Edmond Rostand’s Cyrano de Bergerac famously mocks the human predilection for distracting surfaces, in this case, physical beauty. Yet its cruelest joke is hard to know, whether it’s the trick played by Christian and Cyrano on Roxanne, or the playwright’s suggestion that if you are, as one of my students put it, “true to your own authentic self,” the world will eventually fall at your feet. Like all romantic fiction, the play’s main aim is to fuel the fantasies that keep us in line as we quietly live out our very unremarkable lives. Not surprisingly, it has enjoyed enormous success for the last hundred years, on stage, on radio, and in film.
Years of adaptations have showed that the straightest reading may not be the cleverest. Recent versions of the play have highlighted the sting in the tail: the pusillanimity of the central characters’ behavior and the tragi-comedy of lives measured by looks and not by substance. Disney’s new tween musical version, Let It Shine, on the other hand, wallows in self-affirmation and candy-flavored optimism, snagging the basic storyline from Rostand, but stripping away the wasted lives that result from the characters’ actions. That said, Let It Shine sometimes zings, thanks to excellent acting by Tyler James Williams in the Cyrano role (here, Cyrus DeBarge) and a starry soundtrack melding hip-hop, gospel, and rap.
Let It Shine shifts the battle for Roxanne’s love to suburban Atlanta, Georgia, where Cyrus directs the choir at his father’s Baptist church and busses tables at a downtown, teen-friendly music club, where he hangs out in the shadow of his best friend, Kris (Trevor Jackson). Cyrus, a confident rapper in his home studio but too shy to stand up on stage, is running into problems. His father Jacob (Courtney B. Vance) bans the hip-hop he’s using to jazz up the choir, and his grade-school crush, teen music phenom Roxanne Andrews (Coco Jones), assumes the cooler Kris wrote the romantic rap Cyrus penned for her under the pseudonym Truth.
This premise turns the sword fights of Rostand’s original into witty rapping duels, with Brandon Mychal Smith’s sneering Lord of Da Bling as the MC to beat. His snarky wit cuts competitors dead and helps to zap the sugar of the story. When Kris goes into the studio to record “his” rap, with multi-talented Cyrus alongside as his “engineer,” Cyrus and Roxie end up debating her use of Auto-Tune. Here scriptwriters Eric Daniel and Don D. Scott use the romantic instruction that Roxie should be her “own authentic self” in order to expose the well-known problems with Auto-Tune, namely, its manufacture of yet another perfectionist fiction. When Roxie protests, “Everyone uses it,” that doesn’t absolve each person from making an individual decision.
Amid the lessons learned, Williams captures beautifully the chameleon-like quality of young people on the cusp of independence. One moment he’s the geeky tie-and-cardigan-wearing accompanist, banging on the church organ and keeping the congregation rocking. The next he morphs into the weary busboy, mocked by Da Bling’s crew, knowing he’s good but lacking courage for the fight. Cyrus displays this uncertainty in front of his parents, at times the teenager chafing under their illogical prohibitions, at others the young adult with a life to make, despite and because of restraints. Williams’ performance brings credibility to some very rocky scenes, such as the moment when he and Kris reveal their deception to Roxanne, just before her big performance. Unfortunately, no one else quite matches his conviction (although Vance appears to be enjoying his stint as the too-familiar fun-busting preacher).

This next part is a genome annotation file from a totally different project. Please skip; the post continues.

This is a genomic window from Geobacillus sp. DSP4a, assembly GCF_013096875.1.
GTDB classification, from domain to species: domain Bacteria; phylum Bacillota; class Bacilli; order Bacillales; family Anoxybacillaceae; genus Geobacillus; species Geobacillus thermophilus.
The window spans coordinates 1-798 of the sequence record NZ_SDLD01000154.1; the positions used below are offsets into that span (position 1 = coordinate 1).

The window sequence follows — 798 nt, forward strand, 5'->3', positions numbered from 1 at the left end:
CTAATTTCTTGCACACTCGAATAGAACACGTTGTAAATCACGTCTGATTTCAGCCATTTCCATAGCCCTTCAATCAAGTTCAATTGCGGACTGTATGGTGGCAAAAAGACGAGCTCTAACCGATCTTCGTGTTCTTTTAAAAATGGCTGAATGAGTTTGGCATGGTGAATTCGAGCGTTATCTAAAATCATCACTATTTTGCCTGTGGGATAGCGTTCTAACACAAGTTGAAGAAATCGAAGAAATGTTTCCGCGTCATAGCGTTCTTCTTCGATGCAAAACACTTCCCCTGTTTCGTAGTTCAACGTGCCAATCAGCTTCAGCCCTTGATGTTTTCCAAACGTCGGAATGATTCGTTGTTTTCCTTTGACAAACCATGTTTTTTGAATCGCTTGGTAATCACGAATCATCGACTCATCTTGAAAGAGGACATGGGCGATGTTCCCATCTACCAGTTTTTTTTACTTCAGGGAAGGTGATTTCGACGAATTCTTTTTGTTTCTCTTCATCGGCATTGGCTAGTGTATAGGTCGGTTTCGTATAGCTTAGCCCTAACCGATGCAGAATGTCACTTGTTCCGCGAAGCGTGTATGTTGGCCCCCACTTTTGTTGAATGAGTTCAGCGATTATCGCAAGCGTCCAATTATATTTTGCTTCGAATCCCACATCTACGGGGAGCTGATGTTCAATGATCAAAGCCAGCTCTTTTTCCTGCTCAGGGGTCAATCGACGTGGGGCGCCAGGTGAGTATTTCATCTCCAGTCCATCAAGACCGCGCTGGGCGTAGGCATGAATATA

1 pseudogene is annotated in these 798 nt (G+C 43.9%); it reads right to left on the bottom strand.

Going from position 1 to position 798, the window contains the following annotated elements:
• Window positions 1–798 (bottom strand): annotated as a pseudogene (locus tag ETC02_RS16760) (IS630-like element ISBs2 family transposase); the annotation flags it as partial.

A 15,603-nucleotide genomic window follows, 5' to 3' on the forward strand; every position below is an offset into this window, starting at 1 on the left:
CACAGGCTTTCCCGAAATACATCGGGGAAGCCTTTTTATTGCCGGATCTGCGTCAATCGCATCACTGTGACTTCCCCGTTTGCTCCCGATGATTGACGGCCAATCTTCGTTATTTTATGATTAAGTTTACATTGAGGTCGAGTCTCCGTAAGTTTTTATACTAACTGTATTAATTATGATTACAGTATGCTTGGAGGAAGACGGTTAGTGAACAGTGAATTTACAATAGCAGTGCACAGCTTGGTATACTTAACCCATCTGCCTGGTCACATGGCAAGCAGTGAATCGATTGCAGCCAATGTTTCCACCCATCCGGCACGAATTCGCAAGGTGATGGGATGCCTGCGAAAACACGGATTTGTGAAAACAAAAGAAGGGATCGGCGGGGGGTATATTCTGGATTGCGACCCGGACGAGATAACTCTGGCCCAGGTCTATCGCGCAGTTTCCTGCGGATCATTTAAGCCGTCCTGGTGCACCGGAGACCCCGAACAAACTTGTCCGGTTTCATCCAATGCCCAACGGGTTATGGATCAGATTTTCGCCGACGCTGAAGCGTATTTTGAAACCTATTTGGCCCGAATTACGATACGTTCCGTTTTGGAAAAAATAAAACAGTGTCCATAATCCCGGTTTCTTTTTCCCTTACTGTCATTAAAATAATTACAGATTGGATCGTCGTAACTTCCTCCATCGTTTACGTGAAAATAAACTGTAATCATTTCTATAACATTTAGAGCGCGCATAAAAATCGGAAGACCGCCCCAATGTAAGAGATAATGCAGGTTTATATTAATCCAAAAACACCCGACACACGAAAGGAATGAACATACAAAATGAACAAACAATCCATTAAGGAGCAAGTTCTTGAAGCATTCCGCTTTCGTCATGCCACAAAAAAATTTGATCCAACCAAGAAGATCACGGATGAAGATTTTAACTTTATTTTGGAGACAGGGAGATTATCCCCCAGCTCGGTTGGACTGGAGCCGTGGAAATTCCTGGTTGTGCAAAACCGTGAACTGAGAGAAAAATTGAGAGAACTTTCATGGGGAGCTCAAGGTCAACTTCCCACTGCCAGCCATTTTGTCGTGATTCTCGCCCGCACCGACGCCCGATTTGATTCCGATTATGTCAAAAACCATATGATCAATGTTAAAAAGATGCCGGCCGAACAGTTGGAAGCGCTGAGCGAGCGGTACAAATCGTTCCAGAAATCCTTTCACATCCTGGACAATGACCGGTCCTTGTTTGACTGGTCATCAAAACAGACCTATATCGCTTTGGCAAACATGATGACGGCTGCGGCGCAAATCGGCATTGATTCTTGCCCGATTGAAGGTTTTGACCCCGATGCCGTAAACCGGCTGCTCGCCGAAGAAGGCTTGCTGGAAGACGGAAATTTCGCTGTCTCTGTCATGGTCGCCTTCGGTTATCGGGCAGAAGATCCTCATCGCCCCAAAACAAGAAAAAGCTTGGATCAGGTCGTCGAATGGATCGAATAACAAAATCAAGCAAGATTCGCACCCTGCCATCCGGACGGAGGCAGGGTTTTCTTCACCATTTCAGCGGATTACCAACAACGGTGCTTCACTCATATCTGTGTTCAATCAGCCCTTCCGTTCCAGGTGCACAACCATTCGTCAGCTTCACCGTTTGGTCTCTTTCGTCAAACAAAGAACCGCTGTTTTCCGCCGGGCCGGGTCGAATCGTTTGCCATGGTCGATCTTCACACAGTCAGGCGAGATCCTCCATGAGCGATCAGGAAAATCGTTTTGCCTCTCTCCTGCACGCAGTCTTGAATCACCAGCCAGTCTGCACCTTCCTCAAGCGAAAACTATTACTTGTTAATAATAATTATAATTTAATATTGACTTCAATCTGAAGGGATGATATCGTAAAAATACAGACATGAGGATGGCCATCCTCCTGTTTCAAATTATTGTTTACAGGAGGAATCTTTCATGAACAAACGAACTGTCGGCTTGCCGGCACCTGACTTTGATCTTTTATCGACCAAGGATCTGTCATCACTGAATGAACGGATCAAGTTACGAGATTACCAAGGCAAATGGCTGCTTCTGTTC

Jones’ acting as Roxanne rarely reaches the level of pedestrian, but she’s the singer in the show, belting out showstoppers as comfortably as she tempers a troubled-love song. The set list in Let It Shine mixes up a teen-friendly palette of genres from gospel and pop to R&B and hip-hop, including as much secular aspiration as the religion of love. “Guardian Angel” includes a paean to the power of creativity that might inspire any hopeful writer: “I wanna be the greatest in the world,” Cyrus asserts,
Not for the money, or the fame, or the girls,
Not for the car keys, jetiskis, or the vacation to the West Indies,
But simply ‘cuz I love it.
When I write, I’m like a puppeteer,
Pullin’ these strings til the melody sings.
And it honestly makes me spread my wings.
Combining ideas old and new, such lyrics indicate the soundtrack’s basic eclecticism. And while this might appear a cynical bid for maximum audience appeal, it also highlights the continuum of development in American popular music, with its dual heritage in faith and exile, and especially, the role of black churches in nurturing that heritage.
Such allusions to creative legacy are pretty much lost, however, in the requisite happy Christian ending. Roxanne, last seen refusing to talk to Cyrus and Kris from her dark-tinted limo, inexplicably turns up at the DeBarges’ church ready to reconcile. Dad, of course, decides hip-hop is okay. And Kris conveniently disappears as an impediment to the love match and musical partnership of Cyrus and Roxie (at least Rostand had the decency to give Christian a logical end by killing him off in battle). The various sorts of music must also be reconciled, and so the movie comes up with a hallucinogenic, all-singing-and-dancing finale, choreographed to the children’s gospel song and civil rights anthem, “This Little Light of Mine.”
All this contrivance doesn’t quite obscure what Let It Shine does well. As Jackson phrases it, “Viewers don’t have to know the history behind this movie to enjoy watching it. But I like the idea that somebody might be interested enough to want to go back and learn more about the original. If that could happen, that would be pretty great.”